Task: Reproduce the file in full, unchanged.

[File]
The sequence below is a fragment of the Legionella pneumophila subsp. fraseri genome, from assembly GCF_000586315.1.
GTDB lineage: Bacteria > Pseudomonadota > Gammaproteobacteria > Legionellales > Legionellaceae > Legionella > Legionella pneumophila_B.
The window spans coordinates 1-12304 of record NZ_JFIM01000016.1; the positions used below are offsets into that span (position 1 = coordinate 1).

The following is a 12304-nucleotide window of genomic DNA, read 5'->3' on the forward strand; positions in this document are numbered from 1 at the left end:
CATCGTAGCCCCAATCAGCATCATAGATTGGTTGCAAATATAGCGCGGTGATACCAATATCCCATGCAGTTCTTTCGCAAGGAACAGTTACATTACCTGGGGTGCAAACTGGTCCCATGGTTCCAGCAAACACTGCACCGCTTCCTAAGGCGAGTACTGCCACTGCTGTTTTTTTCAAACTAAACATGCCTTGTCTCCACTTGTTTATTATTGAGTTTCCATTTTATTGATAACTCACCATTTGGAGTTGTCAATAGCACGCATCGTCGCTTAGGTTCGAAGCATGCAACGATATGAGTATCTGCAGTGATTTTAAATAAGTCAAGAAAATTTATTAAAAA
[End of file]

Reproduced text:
The sequence below is a fragment of the Legionella pneumophila subsp. fraseri genome, from assembly GCF_000586315.1.
GTDB lineage: Bacteria > Pseudomonadota > Gammaproteobacteria > Legionellales > Legionellaceae > Legionella > Legionella pneumophila_B.
The window spans coordinates 1-12304 of record NZ_JFIM01000016.1; the positions used below are offsets into that span (position 1 = coordinate 1).

The following is a 12304-nucleotide window of genomic DNA, read 5'->3' on the forward strand; positions in this document are numbered from 1 at the left end:
CATCGTAGCCCCAATCAGCATCATAGATTGGTTGCAAATATAGCGCGGTGATACCAATATCCCATGCAGTTCTTTCGCAAGGAACAGTTACATTACCTGGGGTGCAAACTGGTCCCATGGTTCCAGCAAACACTGCACCGCTTCCTAAGGCGAGTACTGCCACTGCTGTTTTTTTCAAACTAAACATGCCTTGTCTCCACTTGTTTATTATTGAGTTTCCATTTTATTGATAACTCACCATTTGGAGTTGTCAATAGCACGCATCGTCGCTTAGGTTCGAAGCATGCAACGATATGAGTATCTGCAGTGATTTTAAATAAGTCAAGAAAATTTATTAAAAA